Grand Marshals are a grand tradition with the Tucson Rodeo Parade
Every year, several weeks before the annual Tucson Rodeo Parade, the Grand Marshal is named to host the parade. The Tucson Rodeo Parade Committee, Inc. is a non-profit organization that plans and organizes the annual Tucson Rodeo Parade and operates the Tucson Rodeo Parade Museum, a collection of horse-drawn vehicles and Western memorabilia.
For more information about the Tucson Rodeo Parade, visit www.tucsonrodeoparade.org or call (520) 294-1280.
2016: Chandler Warden
2015: Jerry Kindall
2014: Dan Marries
2012: Tucson Boys Chorus
2011: Joel Valdez
2010: "Big Jim" Griffith
Teacher, founder, anthropologist, author, story teller, award-winning musician, and folklorist all describe the 2010 Tucson Rodeo Parade Grand Marshal, James “Big Jim” Griffith.
For over four decades Big Jim has studied folkways and religious expression throughout the United States-Mexico border region.
Griffith’s work as an academic and public folklorist has been extraordinary and his legacy includes founding the Southwest Folklore Center at the University of Arizona and the annual Tucson Meet Yourself Folk Arts Festival.
Jim Griffith was born in Santa Barbara, California, and came to Tucson in 1955 to attend the University of Arizona. He has considered himself a permanent Tucson resident since 1963.
He loves Southern Arizona and has said, “I guess I’ll stay in Tucson as long as it gets worse slower than other places.” He received all three of his degrees from the University of Arizona, the Ph.D. in cultural anthropology and art history in 1973.
From 1979 until his retirement in 1998 he ran the University’s Southwest Folklore Center. He is currently a Research Associate at the Center. With his wife, Loma, he started Tucson Meet Yourself in 1974.
The celebration of Tucson’s ethnic and cultural diversity now draws over 100,000 participants annually. Although he retired as director of the festival in 1995, he is once again heavily involved in this project.
Starting in 1985, Jim Griffith wrote and hosted “Southern Arizona Traditions,” a weekly 3- minute spot on KUAT-TV’s Arizona Illustrated program. For 2 years in the late 1980s he wrote a monthly column on “Local Custom” for the now-defunct City Magazine.
He was curator for eleven exhibitions of regional traditional arts, the most recent being “La Cadena Que No Se Corta/The Unbroken Chain: The Traditional Arts of Tucson’s Mexican American Community,” at the University of Arizona Museum of Art in the winter of 1996-7. Griffith has written seven books on Southern Arizona and Northern Mexico folk arts, traditions and religious art.
He has been honored by several literary societies and includes such awards as the 2005 Henry Glassie Award and the 2009 Pima County Library Lifetime Achievement Award. He is currently researching for a book on the religious art of Sonora, and finishing a guide to regional folklore.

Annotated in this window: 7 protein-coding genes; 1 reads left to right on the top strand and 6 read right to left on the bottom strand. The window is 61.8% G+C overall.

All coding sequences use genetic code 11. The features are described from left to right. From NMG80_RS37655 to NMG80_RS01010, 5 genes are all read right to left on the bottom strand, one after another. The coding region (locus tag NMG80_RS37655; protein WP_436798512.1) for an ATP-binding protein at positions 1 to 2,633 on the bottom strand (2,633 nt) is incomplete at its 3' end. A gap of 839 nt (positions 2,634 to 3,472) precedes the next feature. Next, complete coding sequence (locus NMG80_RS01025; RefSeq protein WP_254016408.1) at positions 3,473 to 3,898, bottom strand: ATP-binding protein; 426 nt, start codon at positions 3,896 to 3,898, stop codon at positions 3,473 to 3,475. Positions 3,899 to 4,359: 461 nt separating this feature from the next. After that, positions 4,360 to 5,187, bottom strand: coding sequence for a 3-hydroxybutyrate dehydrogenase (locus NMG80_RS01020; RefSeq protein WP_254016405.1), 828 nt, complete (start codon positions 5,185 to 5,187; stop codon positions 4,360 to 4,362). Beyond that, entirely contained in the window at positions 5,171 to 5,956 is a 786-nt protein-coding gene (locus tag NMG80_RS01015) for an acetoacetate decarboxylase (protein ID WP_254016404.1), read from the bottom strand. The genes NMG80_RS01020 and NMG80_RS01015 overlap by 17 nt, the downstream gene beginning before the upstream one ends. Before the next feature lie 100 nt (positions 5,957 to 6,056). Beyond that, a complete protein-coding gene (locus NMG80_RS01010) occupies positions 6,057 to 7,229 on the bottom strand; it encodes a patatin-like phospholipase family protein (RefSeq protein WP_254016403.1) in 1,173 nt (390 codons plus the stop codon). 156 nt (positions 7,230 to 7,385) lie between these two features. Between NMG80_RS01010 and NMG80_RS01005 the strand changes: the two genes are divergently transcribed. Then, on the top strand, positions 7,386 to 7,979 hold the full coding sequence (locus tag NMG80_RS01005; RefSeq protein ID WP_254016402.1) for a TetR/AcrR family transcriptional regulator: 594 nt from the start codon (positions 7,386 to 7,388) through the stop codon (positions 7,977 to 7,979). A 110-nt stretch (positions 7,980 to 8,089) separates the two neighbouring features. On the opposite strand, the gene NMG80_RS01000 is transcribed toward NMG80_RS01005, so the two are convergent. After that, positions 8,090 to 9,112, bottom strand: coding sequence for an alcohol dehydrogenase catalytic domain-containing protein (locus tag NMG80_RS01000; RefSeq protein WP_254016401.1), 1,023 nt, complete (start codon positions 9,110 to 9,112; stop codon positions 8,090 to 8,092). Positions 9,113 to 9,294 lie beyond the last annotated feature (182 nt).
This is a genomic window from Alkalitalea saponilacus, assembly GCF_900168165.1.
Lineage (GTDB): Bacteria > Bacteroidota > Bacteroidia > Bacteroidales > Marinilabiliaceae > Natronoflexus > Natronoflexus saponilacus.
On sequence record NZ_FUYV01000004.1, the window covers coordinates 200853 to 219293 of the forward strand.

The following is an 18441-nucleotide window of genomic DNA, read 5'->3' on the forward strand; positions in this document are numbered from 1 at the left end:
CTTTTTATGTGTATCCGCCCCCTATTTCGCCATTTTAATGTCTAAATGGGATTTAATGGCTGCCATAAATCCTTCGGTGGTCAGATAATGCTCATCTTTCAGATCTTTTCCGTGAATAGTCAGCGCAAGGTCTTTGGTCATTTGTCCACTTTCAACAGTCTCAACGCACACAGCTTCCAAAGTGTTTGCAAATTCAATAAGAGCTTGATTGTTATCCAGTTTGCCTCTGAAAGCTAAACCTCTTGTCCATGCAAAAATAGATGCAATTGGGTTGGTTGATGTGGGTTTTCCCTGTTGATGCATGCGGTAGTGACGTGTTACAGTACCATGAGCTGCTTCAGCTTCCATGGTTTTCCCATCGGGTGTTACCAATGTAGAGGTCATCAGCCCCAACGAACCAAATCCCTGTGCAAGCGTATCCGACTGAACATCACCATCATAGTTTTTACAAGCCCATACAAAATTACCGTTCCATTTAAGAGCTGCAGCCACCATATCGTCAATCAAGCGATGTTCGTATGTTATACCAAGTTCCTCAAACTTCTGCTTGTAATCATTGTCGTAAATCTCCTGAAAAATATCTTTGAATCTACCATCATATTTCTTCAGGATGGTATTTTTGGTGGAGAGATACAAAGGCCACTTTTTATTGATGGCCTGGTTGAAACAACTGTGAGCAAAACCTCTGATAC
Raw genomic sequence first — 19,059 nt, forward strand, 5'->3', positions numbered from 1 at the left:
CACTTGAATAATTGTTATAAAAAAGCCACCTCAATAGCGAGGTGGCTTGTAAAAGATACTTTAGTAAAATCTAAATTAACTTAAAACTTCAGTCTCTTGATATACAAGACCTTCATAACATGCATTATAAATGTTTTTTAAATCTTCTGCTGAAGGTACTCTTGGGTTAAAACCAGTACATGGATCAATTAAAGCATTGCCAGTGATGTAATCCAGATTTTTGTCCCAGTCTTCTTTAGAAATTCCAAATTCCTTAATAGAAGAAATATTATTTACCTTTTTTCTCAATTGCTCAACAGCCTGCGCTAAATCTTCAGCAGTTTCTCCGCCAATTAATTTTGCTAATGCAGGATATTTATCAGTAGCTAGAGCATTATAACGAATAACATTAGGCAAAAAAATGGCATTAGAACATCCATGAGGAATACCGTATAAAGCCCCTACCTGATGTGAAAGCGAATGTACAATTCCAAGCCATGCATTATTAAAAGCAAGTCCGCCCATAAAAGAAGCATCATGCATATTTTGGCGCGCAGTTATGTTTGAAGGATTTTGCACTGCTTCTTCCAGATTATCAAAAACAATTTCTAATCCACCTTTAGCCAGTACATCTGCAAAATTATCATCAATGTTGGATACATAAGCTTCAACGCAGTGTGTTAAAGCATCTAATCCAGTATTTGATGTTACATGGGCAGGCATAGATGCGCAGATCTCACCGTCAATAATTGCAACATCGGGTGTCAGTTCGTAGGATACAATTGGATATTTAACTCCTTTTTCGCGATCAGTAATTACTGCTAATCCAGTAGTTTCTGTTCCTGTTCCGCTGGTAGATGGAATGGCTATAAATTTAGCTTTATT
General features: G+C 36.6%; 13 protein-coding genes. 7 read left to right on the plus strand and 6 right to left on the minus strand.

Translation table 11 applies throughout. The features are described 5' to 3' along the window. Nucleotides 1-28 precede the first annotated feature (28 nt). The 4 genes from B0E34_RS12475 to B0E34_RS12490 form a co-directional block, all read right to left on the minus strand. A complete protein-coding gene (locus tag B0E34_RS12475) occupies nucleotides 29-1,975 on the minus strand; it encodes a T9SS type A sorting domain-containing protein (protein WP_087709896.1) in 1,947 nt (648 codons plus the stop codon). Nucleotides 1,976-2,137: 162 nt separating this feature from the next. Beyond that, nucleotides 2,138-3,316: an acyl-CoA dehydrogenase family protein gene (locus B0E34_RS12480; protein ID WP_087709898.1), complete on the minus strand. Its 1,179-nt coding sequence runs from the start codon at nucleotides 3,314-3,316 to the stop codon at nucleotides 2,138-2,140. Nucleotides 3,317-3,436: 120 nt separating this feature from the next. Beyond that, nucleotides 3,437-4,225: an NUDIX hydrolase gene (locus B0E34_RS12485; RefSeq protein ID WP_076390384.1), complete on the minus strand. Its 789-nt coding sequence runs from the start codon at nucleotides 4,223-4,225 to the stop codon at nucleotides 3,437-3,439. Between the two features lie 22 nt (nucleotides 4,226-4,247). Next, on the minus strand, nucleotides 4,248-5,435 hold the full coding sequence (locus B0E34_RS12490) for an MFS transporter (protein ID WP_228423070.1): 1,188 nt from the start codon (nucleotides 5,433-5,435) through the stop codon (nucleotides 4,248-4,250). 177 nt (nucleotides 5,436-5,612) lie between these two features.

Big Jim is also an accomplished and award-winning banjo player. He recorded Dixie Cowboy, a CD collection of bluegrass and folk tunes, and also collected the songs and wrote the liner notes for the CD Heroes and Horses: Corridos of the Arizona-Sonora Borderlands, Jim Griffith’s professional commitment has always been to try to understand the cultures of this part of the border, and to pass along that understanding, as respectfully and accurately as possible, to the general public.
2009: Mayor Bob Walkup
The new Grand Marshall for the 2009 Tucson Rodeo Parade is Tucson's Mayor Robert (Bob) E. Walkup was named during the annual Tucson Rodeo Parade press conference.
2008: Humberto Lopez
A self-made man, Humberto Lopez has washed dishes, dig ditches, worked fields, bagged groceries, and became one of the most recognized members of Tucson's business and non profit communities.
Lopez is recognized as the Tucson Rodeo Parade Grand Marshal for 2008 because he is a mentor, a leader, and a contributor to the community.
When Lopez was 12, his father died unexpectedly and his world changed dramatically. Both his mother and Lopez, who was the oldest of six children, went to work to support the family. Years of poverty followed.
He soon learned that the best way to escape the life of pverty was through education. His success came through hard work, perserverance and life lessons from family. Humberto holds two Public Accountant Certifications and a Bachelor's degree. He is president and co-founder of HSL Properties Inc, which deals primarily in the purchase, investment and development of real estate. He is active in community events, fundraisers and service organizations.
2007: Former Surgeon General Carmona
In a "roast style" presentation, former U.S. General Surgeon, and Tucson hero, Richard H. Carmona, was selected as the 2007 Grand Marshal of the 82nd Tucson Rodeo Parade.
Dr. Carmona, who finished his term as 17th Surgeon General of The United States, now serves as the Vice Chairman of Canyon Ranch and the CEO of the Canyon Ranch Health Division.
Originally trained in general and vascular surgery after medical school, Dr. Carmona began a second career in public health that propelled him to receive unanimous confirmation by the Senate in 2002 as theSurgeon General. Dr. Carmona also served as the Pima County Sheriff's Department surgeon and deputy sheriff.